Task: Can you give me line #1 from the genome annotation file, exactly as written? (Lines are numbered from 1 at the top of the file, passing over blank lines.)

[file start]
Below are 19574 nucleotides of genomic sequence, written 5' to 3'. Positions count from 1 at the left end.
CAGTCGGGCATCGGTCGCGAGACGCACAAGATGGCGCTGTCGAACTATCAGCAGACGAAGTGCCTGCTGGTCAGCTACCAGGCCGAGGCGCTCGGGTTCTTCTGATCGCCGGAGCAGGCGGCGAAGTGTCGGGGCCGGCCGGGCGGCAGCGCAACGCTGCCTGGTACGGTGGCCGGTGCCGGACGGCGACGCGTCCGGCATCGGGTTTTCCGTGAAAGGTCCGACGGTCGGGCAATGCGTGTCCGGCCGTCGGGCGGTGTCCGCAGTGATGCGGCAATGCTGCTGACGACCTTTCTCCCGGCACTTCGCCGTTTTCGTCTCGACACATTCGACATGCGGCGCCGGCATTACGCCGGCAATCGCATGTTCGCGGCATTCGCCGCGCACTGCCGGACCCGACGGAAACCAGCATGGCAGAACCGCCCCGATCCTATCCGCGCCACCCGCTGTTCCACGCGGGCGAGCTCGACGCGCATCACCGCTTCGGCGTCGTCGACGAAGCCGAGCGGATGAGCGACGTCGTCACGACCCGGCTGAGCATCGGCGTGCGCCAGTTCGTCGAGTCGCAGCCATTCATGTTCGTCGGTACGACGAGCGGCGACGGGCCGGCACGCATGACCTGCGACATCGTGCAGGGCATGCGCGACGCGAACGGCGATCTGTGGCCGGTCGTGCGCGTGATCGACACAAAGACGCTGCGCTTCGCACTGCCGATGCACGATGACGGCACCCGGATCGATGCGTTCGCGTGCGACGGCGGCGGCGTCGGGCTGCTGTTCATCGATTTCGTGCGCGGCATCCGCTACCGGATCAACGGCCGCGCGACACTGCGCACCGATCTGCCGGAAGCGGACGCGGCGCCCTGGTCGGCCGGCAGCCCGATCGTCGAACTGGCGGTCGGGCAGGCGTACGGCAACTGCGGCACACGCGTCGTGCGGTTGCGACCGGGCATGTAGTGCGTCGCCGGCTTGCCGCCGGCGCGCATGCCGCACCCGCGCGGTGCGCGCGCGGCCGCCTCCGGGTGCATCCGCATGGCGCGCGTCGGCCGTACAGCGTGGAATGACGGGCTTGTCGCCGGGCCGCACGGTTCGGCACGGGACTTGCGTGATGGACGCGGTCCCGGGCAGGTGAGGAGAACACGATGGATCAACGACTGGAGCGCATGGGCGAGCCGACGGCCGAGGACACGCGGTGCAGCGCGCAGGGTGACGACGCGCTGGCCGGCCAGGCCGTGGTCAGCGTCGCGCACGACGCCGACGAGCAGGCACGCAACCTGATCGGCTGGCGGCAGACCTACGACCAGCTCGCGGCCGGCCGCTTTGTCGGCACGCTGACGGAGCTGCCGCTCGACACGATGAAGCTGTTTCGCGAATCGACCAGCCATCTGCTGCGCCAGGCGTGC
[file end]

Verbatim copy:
Below are 19574 nucleotides of genomic sequence, written 5' to 3'. Positions count from 1 at the left end.